The store is growing the capability of capturing a view/snapshot at a given point in history of the channelmap for each of a set of snaps, called a cohort, fixing a corresponding set of revisions for those snaps given other constraints (e.g. channel, architecture). The cohort is then identified per snap by an opaque key that works across systems. Installations or refreshes of the snap using a given cohort key would use the fix revision for a up to 90 days period, after which a new set of revisions would be fixed under that same cohort key and a new 90 days window started.
There is a small UX challenge in that we expect cohort keys to be somewhat long (>80 chars long). While we should not make the feature unapproachable for human users, we would typically expect it to be driven by software/scripts.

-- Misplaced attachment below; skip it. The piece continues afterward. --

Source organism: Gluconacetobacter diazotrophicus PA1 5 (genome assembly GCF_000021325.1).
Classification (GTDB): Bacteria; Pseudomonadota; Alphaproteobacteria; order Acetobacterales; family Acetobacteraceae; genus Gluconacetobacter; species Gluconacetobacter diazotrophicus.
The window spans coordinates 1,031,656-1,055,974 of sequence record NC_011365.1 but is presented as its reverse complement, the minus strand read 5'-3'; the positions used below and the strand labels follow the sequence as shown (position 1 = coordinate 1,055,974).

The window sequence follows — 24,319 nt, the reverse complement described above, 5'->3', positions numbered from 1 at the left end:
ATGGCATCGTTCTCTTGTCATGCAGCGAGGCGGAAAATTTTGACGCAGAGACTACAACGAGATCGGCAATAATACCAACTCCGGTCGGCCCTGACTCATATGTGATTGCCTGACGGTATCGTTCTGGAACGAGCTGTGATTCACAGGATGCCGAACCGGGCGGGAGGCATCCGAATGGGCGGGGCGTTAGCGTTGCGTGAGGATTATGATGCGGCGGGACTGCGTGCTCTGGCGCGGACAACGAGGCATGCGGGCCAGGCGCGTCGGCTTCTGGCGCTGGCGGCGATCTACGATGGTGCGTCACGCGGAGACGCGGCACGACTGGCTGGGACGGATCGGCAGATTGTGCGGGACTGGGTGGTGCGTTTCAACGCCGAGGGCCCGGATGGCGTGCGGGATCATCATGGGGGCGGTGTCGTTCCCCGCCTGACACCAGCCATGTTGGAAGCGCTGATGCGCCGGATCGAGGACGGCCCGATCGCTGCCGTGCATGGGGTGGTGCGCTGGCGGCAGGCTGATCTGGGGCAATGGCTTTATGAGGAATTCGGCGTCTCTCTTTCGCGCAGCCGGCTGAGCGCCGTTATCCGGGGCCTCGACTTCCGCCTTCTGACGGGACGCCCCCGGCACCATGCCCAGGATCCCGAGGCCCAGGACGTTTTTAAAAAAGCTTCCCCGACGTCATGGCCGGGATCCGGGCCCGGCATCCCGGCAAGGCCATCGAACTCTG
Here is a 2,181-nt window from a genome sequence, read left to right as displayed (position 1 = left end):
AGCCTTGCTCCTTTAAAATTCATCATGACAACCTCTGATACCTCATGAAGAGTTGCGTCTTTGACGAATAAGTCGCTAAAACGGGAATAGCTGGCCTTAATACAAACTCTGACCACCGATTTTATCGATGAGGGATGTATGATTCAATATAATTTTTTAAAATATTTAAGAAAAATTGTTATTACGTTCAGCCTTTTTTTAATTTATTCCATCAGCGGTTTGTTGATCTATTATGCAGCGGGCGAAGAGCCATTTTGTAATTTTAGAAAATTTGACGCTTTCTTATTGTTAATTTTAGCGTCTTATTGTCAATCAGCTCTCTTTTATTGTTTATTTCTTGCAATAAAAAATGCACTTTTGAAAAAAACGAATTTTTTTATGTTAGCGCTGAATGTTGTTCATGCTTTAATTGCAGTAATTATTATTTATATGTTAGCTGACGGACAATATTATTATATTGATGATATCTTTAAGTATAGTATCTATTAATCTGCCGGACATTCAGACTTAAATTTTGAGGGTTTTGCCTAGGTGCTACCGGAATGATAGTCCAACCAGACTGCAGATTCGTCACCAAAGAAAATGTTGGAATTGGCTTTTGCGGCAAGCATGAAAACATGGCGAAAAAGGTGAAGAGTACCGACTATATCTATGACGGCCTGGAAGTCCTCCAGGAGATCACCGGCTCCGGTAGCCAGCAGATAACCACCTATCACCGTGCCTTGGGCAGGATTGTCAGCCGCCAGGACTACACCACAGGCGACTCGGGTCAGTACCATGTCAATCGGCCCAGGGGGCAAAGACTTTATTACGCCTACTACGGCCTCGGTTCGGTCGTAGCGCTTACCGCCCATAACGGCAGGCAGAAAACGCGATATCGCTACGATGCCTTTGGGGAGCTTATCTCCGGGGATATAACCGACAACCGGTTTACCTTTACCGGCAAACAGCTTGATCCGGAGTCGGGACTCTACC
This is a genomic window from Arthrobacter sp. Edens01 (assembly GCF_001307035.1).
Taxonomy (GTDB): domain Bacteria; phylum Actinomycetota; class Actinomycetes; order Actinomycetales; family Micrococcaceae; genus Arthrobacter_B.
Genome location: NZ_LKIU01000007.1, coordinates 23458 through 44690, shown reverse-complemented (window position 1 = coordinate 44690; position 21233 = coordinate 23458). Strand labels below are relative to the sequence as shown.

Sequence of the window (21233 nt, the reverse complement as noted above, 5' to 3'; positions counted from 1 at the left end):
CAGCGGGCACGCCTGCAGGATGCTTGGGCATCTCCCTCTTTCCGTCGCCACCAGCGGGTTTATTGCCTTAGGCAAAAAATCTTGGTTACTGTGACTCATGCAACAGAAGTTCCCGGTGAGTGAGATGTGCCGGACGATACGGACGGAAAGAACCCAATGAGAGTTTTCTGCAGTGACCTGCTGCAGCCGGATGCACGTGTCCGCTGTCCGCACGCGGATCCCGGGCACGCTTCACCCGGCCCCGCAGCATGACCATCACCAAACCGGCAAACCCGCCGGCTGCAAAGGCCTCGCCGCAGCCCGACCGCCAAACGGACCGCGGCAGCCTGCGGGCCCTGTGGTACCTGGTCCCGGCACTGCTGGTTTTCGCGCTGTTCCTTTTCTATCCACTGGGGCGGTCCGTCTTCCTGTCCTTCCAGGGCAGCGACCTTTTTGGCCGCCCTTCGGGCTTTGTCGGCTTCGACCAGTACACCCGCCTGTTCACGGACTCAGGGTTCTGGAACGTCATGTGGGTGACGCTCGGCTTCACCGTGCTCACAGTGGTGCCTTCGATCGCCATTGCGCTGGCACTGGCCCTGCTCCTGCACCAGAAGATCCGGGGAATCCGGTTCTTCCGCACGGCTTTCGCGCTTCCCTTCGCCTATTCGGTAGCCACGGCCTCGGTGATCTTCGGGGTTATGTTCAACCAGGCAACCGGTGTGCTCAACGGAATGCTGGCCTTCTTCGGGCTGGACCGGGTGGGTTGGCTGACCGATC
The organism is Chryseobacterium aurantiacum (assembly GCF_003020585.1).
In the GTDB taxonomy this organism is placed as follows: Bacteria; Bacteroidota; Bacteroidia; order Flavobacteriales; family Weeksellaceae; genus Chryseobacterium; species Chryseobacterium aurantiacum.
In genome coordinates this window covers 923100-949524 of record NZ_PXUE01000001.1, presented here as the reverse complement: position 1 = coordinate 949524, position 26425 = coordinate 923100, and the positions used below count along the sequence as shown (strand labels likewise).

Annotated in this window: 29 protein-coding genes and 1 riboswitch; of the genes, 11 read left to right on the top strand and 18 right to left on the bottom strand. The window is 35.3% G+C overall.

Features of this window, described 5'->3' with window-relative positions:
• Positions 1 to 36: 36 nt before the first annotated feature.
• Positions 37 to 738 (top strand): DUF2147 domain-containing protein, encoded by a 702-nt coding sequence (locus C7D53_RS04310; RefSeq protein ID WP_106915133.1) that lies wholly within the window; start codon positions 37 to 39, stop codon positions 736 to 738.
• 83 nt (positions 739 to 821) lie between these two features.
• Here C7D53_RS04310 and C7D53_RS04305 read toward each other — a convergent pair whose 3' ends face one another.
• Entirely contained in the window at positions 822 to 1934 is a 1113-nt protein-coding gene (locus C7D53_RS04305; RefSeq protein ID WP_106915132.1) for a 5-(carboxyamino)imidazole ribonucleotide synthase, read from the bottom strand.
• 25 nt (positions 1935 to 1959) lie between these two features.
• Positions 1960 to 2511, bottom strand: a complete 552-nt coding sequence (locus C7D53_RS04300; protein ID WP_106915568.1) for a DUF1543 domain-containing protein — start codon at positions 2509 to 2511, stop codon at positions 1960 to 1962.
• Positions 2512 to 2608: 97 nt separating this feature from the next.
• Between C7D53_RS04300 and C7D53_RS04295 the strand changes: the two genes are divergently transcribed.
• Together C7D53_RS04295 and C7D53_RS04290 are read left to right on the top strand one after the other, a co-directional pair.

Installing or refreshing a snap in a cohort by key
snap install --cohort=<cohort-key> <snap> snap refresh --cohort=<cohort-key> <snap>
This would work like
--channel in that the cohort key would also become sticky for the given snap. Most other install/refresh options can be combined with this except
Querying about cohorts
snap info will show whether the snap on a system belongs to a cohort.
snap info --verbose will then print the cohort-key.
To find out what a snap would refresh to in a cohort this can be used:
snap refresh --list --cohort=<cohort-key> <snap>
To stop snap from belonging to a cohort for subsequent operations:
snap switch --leave-cohort <snap>
To both stop a snap from belonging to a cohort and refresh it outside of it:
snap refresh --leave-cohort <snap>...
Changing cohort for subsequent operations:
snap switch --cohort=<cohort-key> <snap>
Creating a cohort for snaps possibly not yet on the system
snap create-cohort <snap-name>...
Output would be YAML-parseable of the form:
cohort: <snap-name>: cohort-key: <cohort-key> …
This is does not directly affect the state of the system.